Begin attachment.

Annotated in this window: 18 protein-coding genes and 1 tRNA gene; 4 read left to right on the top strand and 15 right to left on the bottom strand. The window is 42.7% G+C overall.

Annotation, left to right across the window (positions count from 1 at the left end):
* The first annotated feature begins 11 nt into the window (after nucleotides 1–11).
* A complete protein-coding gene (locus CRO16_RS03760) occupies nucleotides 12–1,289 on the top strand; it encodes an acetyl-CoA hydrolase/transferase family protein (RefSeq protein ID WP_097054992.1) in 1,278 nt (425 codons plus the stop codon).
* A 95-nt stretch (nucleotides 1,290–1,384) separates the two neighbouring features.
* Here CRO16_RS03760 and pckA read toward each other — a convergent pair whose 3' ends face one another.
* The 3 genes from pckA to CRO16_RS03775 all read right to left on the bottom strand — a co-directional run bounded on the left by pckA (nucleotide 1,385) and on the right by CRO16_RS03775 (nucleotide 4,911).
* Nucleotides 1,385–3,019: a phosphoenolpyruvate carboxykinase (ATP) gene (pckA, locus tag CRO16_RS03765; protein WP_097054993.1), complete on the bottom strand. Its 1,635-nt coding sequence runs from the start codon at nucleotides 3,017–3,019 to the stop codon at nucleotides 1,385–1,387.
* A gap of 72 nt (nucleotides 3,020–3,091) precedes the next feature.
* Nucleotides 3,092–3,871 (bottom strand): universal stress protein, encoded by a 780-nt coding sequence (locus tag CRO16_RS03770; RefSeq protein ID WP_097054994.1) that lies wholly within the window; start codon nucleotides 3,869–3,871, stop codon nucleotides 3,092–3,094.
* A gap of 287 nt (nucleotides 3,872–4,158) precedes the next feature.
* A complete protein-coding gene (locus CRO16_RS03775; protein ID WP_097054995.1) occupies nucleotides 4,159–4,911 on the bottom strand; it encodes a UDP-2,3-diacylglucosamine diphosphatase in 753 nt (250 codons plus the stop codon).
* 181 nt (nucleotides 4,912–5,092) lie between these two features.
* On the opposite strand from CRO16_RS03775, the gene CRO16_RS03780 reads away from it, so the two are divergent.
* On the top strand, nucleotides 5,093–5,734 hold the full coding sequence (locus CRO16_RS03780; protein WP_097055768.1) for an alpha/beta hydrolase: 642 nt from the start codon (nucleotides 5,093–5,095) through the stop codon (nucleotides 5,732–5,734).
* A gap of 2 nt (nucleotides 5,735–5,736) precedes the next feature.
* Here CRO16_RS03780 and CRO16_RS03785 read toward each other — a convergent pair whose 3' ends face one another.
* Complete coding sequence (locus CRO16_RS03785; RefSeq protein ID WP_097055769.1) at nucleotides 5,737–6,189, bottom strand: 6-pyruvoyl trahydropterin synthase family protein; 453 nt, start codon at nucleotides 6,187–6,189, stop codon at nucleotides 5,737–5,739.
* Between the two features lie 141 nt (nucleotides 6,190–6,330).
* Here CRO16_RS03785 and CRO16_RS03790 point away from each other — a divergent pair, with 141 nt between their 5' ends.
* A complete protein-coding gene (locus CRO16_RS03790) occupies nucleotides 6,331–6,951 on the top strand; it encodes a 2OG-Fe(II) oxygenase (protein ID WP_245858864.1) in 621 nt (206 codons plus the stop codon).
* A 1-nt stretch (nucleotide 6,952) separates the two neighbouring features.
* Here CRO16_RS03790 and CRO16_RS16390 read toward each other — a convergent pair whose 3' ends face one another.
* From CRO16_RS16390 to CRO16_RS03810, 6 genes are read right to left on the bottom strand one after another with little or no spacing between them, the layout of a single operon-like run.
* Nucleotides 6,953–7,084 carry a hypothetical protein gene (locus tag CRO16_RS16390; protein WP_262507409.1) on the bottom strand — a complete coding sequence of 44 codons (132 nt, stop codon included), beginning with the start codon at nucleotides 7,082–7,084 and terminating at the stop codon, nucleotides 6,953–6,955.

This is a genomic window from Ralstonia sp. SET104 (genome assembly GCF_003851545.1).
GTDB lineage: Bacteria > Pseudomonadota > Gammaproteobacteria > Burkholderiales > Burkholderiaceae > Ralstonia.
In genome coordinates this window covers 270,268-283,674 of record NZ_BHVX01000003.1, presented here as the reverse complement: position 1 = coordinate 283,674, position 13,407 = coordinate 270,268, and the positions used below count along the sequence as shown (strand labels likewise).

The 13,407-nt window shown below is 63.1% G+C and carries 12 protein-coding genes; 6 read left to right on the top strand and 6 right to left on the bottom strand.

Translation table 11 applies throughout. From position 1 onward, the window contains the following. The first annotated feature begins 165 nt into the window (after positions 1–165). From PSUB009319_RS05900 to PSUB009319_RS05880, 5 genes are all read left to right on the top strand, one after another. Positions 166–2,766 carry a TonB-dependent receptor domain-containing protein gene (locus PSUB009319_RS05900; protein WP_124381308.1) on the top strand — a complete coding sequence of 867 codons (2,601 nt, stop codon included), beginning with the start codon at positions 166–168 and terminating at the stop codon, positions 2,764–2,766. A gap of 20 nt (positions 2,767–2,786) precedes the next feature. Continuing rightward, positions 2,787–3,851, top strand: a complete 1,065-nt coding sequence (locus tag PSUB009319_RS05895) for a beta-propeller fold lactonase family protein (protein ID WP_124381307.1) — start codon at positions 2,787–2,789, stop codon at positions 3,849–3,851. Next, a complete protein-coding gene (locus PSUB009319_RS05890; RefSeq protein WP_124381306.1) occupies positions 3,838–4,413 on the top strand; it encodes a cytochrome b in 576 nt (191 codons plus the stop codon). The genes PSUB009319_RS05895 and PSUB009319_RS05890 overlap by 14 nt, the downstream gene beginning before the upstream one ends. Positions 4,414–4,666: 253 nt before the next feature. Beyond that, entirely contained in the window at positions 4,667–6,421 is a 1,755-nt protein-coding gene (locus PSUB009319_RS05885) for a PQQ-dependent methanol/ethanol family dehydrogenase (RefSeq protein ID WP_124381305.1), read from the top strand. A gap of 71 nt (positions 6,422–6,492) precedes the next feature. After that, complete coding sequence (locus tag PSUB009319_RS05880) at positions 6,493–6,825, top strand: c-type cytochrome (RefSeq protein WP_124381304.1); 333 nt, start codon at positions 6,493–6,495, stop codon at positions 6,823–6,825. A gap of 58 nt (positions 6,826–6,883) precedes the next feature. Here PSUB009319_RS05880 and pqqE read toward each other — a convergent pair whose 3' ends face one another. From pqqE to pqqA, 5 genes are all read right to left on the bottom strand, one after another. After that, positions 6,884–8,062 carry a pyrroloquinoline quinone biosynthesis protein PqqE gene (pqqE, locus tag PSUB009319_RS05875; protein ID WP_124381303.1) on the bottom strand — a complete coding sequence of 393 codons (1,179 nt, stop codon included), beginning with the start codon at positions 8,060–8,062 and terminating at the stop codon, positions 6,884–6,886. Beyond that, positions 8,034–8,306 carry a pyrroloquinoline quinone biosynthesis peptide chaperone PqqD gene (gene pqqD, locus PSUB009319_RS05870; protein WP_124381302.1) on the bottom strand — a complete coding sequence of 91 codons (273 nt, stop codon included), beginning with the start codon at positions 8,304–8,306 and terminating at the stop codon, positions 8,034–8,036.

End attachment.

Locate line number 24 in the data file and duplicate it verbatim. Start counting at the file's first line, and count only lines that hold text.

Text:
* From CRO16_RS16390 to CRO16_RS03810, 6 genes are read right to left on the bottom strand one after another with little or no spacing between them, the layout of a single operon-like run.